Optimization via Search

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# Optimization via Search - PowerPoint PPT Presentation

Optimization via Search. CPSC 315 – Programming Studio Spring 2008 Project 2, Lecture 4. Adapted from slides of Yoonsuck Choe. Improving Results and Optimization. Assume a state with many variables Assume some function that you want to maximize/minimize the value of

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### Optimization via Search

CPSC 315 – Programming Studio

Spring 2008

Project 2, Lecture 4

Yoonsuck Choe

Improving Results and Optimization
• Assume a state with many variables
• Assume some function that you want to maximize/minimize the value of
• Searching entire space is too complicated
• Can’t evaluate every possible combination of variables
• Function might be difficult to evaluate analytically
Iterative improvement
• Gradually work to improve to better and better states
• Sometimes, try to achieve an optimum, though not always possible
• Sometimes states are discrete, sometimes continuous
Simple Example
• One dimension (typically use more):

function

value

x

Simple Example
• Start at a valid state, try to maximize

function

value

x

Simple Example
• Move to better state

function

value

x

Simple Example
• Try to find maximum

function

value

x

Hill-Climbing

Choose Random Starting State

Repeat

From current state, generate n random

steps in random directions

Choose the one that gives the best new

value

While some new better state found

(i.e. exit if none of the n steps were better)

Simple Example
• Random Starting Point

function

value

x

Simple Example
• Three random steps

function

value

x

Simple Example
• Choose Best One for new position

function

value

x

Simple Example
• Repeat

function

value

x

Simple Example
• Repeat

function

value

x

Simple Example
• Repeat

function

value

x

Simple Example
• Repeat

function

value

x

Simple Example
• No Improvement, so stop.

function

value

x

Problems With Hill Climbing
• Random Steps are Wasteful
• Local maxima, plateaus, ridges
• Can try random restart locations
• Can keep the n best choices (this is also called “beam search”)
• Comparing to game trees:
• Basically looks at some number of available next moves and chooses the one that looks the best at the moment
• Beam search: follow only the best-looking n moves
• Simple modification to Hill Climbing
• Generallly assumes a continuous state space
• Idea is to take more intelligent steps
• Look at local gradient: the direction of largest change
• Take step in that direction
• Step size should be proportional to gradient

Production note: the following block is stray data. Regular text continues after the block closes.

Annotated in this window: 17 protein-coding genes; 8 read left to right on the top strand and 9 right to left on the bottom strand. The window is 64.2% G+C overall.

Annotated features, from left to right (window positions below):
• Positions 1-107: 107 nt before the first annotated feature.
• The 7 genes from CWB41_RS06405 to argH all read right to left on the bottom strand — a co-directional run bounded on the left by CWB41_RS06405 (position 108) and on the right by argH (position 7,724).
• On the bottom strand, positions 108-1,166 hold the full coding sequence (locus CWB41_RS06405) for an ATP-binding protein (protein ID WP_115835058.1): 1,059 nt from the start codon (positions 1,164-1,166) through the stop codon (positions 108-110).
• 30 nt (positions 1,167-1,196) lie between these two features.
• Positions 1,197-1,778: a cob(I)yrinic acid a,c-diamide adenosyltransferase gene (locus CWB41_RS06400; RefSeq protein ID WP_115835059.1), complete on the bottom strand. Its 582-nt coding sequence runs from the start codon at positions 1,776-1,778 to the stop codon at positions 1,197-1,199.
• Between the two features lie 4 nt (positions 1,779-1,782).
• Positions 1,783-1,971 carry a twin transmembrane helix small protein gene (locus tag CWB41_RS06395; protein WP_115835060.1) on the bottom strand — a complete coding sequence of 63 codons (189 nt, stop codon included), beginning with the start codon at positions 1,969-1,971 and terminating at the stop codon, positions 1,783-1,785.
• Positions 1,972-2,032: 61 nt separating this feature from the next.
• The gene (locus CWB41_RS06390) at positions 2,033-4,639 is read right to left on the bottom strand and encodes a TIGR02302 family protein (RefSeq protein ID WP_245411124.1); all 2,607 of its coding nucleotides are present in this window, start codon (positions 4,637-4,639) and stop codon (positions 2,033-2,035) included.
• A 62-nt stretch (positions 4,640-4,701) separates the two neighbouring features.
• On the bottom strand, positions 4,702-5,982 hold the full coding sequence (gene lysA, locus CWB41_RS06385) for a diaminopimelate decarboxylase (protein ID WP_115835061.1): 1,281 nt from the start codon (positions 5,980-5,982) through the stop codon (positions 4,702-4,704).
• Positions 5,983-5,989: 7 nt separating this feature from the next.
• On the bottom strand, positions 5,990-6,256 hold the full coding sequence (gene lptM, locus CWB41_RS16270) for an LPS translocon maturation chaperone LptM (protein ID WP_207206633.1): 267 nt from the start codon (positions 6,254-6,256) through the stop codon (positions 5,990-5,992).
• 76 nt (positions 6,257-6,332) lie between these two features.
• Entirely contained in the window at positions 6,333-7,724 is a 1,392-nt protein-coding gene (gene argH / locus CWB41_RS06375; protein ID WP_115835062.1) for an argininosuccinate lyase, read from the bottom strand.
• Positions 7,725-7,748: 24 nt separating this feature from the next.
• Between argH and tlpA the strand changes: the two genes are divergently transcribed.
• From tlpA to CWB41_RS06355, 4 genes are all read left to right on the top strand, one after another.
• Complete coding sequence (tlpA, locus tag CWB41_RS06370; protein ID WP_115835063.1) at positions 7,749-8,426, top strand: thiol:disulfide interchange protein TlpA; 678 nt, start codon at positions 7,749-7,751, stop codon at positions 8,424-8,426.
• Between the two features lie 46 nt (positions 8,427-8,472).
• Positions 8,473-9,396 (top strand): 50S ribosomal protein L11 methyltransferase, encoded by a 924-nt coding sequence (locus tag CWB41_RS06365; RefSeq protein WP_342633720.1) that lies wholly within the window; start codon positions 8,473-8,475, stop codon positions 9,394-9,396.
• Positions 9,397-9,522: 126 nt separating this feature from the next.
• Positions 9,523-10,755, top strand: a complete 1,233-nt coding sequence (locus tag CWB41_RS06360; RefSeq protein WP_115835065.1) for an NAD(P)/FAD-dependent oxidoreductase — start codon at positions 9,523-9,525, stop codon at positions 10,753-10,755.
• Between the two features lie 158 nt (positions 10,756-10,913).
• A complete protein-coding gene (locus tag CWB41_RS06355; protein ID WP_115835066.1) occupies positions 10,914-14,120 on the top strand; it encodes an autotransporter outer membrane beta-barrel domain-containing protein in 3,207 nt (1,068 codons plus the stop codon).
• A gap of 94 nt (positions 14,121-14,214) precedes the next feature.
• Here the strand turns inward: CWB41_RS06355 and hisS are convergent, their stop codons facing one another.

• Tends to yield much faster convergence to maximum
• Random Starting Point

function

value

x

• Take step in direction of largest increase

(obvious in 1D, must be computed

in higher dimensions)

function

value

x

• Repeat

function

value

x

• Next step is actually lower, so stop

function

value

x

• Could reduce step size to “hone in”

function

value

x

• Converge to (local) maximum

function

value

x

Dealing with Local Minima
• Can use various modifications of hill climbing and gradient descent
• Random starting positions – choose one
• Random steps when maximum reached
• Choose gradient direction – look for max in that direction
• Then from that point go in a different direction
• Simulated Annealing
Simulated Annealing
• Annealing: heat up metal and let cool to make harder
• By heating, you give atoms freedom to move around
• Cooling “hardens” the metal in a stronger state
• Idea is like hill-climbing, but you can take steps down as well as up.
• The probability of allowing “down” steps goes down with time
Simulated Annealing
• Heuristic/goal/fitness function E (energy)
• Generate a move (randomly) and compute

DE = Enew-Eold

• If DE <= 0, then accept the move
• If DE > 0, accept the move with probability:

Set

• T is “Temperature”
Simulated Annealing
• Compare P(DE) with a random number from 0 to 1.
• If it’s below, then accept
• Temperature decreased over time
• When T is higher, downward moves are more likely accepted
• T=0 means equivalent to hill climbing
• When DE is smaller, downward moves are more likely accepted
“Cooling Schedule”
• Speed at which temperature is reduced has an effect
• Too slow and time is wasted
Simulated Annealing

T = Very

High

• Random Starting Point

function

value

x

Simulated Annealing

T = Very

High

• Random Step

function

value

x

Simulated Annealing

T = Very

High

• Even though E is lower, accept

function

value

x

Simulated Annealing

T = Very

High

• Next Step; accept since higher E

function

value

x

Simulated Annealing

T = Very

High

• Next Step; accept since higher E

function

value

x

Simulated Annealing

T = High

• Next Step; accept even though lower

function

value

x

Simulated Annealing

T = High

• Next Step; accept even though lower

function

value

x

Simulated Annealing

T = Medium

• Next Step; accept since higher

function

value

x

Simulated Annealing

T = Medium

• Next Step; lower, but reject (T is falling)

function

value

x

Simulated Annealing

T = Medium

• Next Step; Accept since E is higher

function

value

x

Simulated Annealing

T = Low

• Next Step; Accept since E change small

function

value

x

Simulated Annealing

T = Low

• Next Step; Accept since E larget

function

value

x

Simulated Annealing

T = Low

• Next Step; Reject since E lower and T low

function

value

x

Simulated Annealing

T = Low

• Eventually converge to Maximum

function

value

x

Other Optimization Approach: Genetic Algorithms
• State = “Chromosome”
• Genes are the variables
• Optimization Function = “Fitness”
• Create “Generations” of solutions
• A set of several valid solution
• Most fit solutions carry on
• Generate next generation by:
• Mutating genes of previous generation
• “Breeding” – Pick two (or more) “parents” and create children by combining their genes